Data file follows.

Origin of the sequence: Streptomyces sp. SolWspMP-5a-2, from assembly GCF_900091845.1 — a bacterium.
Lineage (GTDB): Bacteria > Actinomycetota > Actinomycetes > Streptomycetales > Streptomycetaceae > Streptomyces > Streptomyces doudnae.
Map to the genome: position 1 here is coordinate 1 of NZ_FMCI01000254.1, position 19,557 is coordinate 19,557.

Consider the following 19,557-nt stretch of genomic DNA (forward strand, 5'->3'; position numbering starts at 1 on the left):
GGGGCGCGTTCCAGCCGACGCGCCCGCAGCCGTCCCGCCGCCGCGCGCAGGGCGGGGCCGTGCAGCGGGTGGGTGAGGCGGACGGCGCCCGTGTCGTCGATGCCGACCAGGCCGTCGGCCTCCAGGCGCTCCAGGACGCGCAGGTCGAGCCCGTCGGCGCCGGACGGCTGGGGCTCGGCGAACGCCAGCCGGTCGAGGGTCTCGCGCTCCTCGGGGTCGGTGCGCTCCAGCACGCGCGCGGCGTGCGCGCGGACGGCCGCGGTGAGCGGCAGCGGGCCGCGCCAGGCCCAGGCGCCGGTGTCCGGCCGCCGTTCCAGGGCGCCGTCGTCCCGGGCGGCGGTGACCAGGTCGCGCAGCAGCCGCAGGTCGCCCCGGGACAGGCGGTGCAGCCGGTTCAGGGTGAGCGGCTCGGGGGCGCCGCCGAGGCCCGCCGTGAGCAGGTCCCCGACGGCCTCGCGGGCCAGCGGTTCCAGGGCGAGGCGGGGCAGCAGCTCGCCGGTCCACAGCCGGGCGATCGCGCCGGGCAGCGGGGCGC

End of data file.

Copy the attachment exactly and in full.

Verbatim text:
Origin of the sequence: Streptomyces sp. SolWspMP-5a-2, from assembly GCF_900091845.1 — a bacterium.
Lineage (GTDB): Bacteria > Actinomycetota > Actinomycetes > Streptomycetales > Streptomycetaceae > Streptomyces > Streptomyces doudnae.
Map to the genome: position 1 here is coordinate 1 of NZ_FMCI01000254.1, position 19,557 is coordinate 19,557.

Consider the following 19,557-nt stretch of genomic DNA (forward strand, 5'->3'; position numbering starts at 1 on the left):
GGGGCGCGTTCCAGCCGACGCGCCCGCAGCCGTCCCGCCGCCGCGCGCAGGGCGGGGCCGTGCAGCGGGTGGGTGAGGCGGACGGCGCCCGTGTCGTCGATGCCGACCAGGCCGTCGGCCTCCAGGCGCTCCAGGACGCGCAGGTCGAGCCCGTCGGCGCCGGACGGCTGGGGCTCGGCGAACGCCAGCCGGTCGAGGGTCTCGCGCTCCTCGGGGTCGGTGCGCTCCAGCACGCGCGCGGCGTGCGCGCGGACGGCCGCGGTGAGCGGCAGCGGGCCGCGCCAGGCCCAGGCGCCGGTGTCCGGCCGCCGTTCCAGGGCGCCGTCGTCCCGGGCGGCGGTGACCAGGTCGCGCAGCAGCCGCAGGTCGCCCCGGGACAGGCGGTGCAGCCGGTTCAGGGTGAGCGGCTCGGGGGCGCCGCCGAGGCCCGCCGTGAGCAGGTCCCCGACGGCCTCGCGGGCCAGCGGTTCCAGGGCGAGGCGGGGCAGCAGCTCGCCGGTCCACAGCCGGGCGATCGCGCCGGGCAGCGGGGCGC